Shares issued by one corporation for the payment of the principal, or dividends on, one or more other corporations have legally assumed responsibility. Stocks may be guaranteed as to dividends only, or as to both principal and dividends. Such stocks are a very favourite form of investment, especially guaranteed railway company shares. A great many of the large railway systems comprise smaller properties which have been leased for a term of years, sometimes the length of such lease, for all practical purposes, being in perpetuity, the smaller property being leased to the parent company in consideration of a fixed rental, from which sum are distributed dividends to the shareholders. In the case of a leased line to any one of the large, prosperous railway properties of the country, there can be little question as to the safety of the investment. In the case of a guaranteed stock the main points necessary to consider are the ability to pay on the part of the lessor company and the value of such leased line to that company. Of course, it is well to ascertain the validity of the contract between the two companies, but under the present ability of expert lawyers to raise legal quibbles over fine points, there seems little reason to suppose that any rich and powerful railway company could not find a means to invalidate any lease which it thought profitable to get rid of, and, therefore, the safety of guaranteed stocks, like many other investments, among other things, depends upon the probable intention on the part of the guarantor to fulfil the obligation. This latter point, however, need not always be given very serious consideration, because, as stated above, stocks bearing the guaranty of our well-established railway properties, as a class, certainly present a minimum of risk to the investor, and it is not well to doubt the intention to pay on the part of the present and future managers of such corporations.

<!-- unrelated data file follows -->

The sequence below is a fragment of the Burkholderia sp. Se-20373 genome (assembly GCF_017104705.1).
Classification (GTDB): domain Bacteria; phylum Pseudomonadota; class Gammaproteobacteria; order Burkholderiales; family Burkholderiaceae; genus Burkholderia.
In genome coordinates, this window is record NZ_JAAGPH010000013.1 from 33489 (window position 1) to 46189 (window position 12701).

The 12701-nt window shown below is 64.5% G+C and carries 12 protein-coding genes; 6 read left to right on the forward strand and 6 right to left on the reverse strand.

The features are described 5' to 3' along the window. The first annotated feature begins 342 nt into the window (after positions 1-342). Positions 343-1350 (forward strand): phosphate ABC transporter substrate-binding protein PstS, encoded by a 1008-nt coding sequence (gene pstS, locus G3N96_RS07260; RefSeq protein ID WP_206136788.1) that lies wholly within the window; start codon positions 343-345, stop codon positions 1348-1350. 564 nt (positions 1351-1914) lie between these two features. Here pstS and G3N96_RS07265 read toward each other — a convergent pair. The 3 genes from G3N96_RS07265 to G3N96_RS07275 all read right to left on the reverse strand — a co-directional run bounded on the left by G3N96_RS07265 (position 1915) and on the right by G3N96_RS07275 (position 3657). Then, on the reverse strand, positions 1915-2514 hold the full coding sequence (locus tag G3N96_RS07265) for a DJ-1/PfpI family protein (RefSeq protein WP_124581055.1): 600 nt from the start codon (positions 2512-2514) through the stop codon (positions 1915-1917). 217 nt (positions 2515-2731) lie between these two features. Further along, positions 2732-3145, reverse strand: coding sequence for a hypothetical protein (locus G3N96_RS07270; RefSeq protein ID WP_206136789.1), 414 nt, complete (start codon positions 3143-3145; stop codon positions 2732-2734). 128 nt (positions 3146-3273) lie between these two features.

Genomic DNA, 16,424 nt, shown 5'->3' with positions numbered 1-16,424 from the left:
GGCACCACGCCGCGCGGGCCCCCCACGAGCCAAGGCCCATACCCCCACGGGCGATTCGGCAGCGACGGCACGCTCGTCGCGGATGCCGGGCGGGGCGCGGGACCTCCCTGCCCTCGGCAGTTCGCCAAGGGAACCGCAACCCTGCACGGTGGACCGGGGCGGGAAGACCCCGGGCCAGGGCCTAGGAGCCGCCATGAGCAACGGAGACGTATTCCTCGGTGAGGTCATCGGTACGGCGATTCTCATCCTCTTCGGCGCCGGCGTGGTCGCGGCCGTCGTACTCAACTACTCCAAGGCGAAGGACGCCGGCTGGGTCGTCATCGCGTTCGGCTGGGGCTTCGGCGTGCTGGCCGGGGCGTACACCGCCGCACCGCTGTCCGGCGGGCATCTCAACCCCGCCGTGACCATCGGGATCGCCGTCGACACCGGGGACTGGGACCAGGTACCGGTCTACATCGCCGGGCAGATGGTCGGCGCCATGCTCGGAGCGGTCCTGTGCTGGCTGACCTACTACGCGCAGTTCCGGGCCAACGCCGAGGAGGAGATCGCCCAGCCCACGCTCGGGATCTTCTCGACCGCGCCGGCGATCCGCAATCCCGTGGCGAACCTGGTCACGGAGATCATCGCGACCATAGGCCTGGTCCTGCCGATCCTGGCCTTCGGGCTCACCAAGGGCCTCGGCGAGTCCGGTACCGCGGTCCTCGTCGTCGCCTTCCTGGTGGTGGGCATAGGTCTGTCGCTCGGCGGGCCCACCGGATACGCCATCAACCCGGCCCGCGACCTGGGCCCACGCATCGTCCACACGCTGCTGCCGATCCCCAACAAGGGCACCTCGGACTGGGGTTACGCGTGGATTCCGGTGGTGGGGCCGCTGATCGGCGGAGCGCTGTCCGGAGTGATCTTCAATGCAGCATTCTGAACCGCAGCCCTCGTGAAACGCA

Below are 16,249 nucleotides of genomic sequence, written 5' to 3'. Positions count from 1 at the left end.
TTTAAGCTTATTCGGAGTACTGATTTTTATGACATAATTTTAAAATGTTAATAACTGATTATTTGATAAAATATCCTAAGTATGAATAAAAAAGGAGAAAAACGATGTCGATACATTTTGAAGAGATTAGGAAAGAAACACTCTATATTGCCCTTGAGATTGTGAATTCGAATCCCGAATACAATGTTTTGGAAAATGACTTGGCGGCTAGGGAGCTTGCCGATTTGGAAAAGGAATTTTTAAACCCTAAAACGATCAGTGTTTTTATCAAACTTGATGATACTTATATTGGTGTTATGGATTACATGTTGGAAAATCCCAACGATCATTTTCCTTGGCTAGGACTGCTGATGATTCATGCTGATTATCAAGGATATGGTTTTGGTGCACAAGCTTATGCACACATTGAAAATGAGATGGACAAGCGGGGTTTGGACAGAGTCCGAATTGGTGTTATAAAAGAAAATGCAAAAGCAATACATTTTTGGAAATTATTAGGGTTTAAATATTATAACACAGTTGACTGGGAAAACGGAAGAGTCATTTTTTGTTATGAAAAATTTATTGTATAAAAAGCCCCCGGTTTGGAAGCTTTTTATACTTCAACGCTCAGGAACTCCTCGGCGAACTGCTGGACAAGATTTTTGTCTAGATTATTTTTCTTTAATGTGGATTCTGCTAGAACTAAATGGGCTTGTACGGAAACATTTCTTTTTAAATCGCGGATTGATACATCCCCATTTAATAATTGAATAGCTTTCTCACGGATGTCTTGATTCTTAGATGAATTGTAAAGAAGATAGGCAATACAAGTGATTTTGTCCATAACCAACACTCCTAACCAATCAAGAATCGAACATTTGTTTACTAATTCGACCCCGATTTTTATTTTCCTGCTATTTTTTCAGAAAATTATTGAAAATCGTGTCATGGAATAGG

Many of our guaranteed stocks may legally be purchased by savings banks of our Eastern States, and, consequently, command prices which reduce the interest return to within the neighbourhood of 4%. A great many of them are non-taxable when held by citizens of the State in which the roads are located, and, withal, there are so many good features, about guaranteed railway stocks that they must be considered as one of our most conservative forms of investment. There are numerous stocks of this class in which the guaranty expires in a comparatively few years. The price at which such stocks sell should be based upon their being worth not over $100 a share at the time of the expiration of the lease or guaranty. In other words, they should be figured for their interest return as a bond which has a fixed date of maturity, unless there is every reason to suppose that, at the expiration of the lease, it will be renewed upon as favourable terms as at present existing. There are some guaranteed railroad shares which now pay dividends at the rate of 6% or over per annum, the leases of which expire at no distant date, and of which, owing to the ability of the lessor company to be in position to dictate terms, it is fair to assume that no renewal will be made which will warrant better than 4% dividends in the future.
There are some large railway corporations which are burdened with the leases of a great many smaller companies, which latter do not return sufficient earnings to warrant the payment of the rental. It is probable that a great many such leases would not be made to-day on the same terms as originally. In some instances they resulted from insiders buying up stocks of small independent companies, selling at low figures, and, after obtaining the control, leasing them to connecting railway lines for a term of years at a high rental. This kind of financing proved very profitable from the increase brought about in the market price of the shares.
The moral side of such an action we will not discuss, but it all has a bearing upon the renewal of such leases after they expire.
"Guaranteed stocks," other than railway issues, must depend for their safety entirely upon the value of the guarantee and the necessity of the guaranteed company to the parent company.